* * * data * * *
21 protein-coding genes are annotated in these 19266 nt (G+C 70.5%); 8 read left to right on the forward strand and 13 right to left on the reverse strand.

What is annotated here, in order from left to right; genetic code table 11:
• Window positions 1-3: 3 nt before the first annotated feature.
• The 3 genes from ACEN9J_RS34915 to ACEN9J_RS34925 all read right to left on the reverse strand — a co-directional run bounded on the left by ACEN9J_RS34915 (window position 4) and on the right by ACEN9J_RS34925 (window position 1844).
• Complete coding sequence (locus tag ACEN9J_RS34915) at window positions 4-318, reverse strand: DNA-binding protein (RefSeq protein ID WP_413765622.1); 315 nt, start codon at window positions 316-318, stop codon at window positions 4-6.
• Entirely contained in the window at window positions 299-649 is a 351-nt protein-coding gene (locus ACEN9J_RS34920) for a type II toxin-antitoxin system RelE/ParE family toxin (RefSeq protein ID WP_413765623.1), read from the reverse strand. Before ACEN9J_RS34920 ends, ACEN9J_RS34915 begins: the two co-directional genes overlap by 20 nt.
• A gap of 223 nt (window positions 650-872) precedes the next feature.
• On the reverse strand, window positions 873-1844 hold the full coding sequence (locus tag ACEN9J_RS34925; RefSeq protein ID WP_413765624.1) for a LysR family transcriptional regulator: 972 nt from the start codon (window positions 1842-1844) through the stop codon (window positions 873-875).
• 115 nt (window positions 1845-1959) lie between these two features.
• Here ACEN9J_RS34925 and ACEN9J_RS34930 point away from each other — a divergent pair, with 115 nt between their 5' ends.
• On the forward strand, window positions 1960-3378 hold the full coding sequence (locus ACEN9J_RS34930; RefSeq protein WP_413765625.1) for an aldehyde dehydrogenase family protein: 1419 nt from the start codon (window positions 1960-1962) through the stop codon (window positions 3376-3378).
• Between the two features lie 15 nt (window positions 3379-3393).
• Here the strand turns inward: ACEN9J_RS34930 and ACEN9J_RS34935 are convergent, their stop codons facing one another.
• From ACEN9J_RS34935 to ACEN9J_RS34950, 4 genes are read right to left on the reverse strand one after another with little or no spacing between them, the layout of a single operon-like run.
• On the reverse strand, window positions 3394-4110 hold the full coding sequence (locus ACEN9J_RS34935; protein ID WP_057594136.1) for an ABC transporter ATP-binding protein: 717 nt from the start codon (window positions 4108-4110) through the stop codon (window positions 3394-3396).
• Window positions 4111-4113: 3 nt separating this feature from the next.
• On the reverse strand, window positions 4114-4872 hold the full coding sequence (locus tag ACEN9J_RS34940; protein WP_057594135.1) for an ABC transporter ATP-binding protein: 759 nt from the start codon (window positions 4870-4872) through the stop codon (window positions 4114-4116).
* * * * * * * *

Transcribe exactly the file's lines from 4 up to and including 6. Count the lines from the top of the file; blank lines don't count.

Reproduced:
• The 3 genes from ACEN9J_RS34915 to ACEN9J_RS34925 all read right to left on the reverse strand — a co-directional run bounded on the left by ACEN9J_RS34915 (window position 4) and on the right by ACEN9J_RS34925 (window position 1844).
• Complete coding sequence (locus tag ACEN9J_RS34915) at window positions 4-318, reverse strand: DNA-binding protein (RefSeq protein ID WP_413765622.1); 315 nt, start codon at window positions 316-318, stop codon at window positions 4-6.
• Entirely contained in the window at window positions 299-649 is a 351-nt protein-coding gene (locus ACEN9J_RS34920) for a type II toxin-antitoxin system RelE/ParE family toxin (RefSeq protein ID WP_413765623.1), read from the reverse strand. Before ACEN9J_RS34920 ends, ACEN9J_RS34915 begins: the two co-directional genes overlap by 20 nt.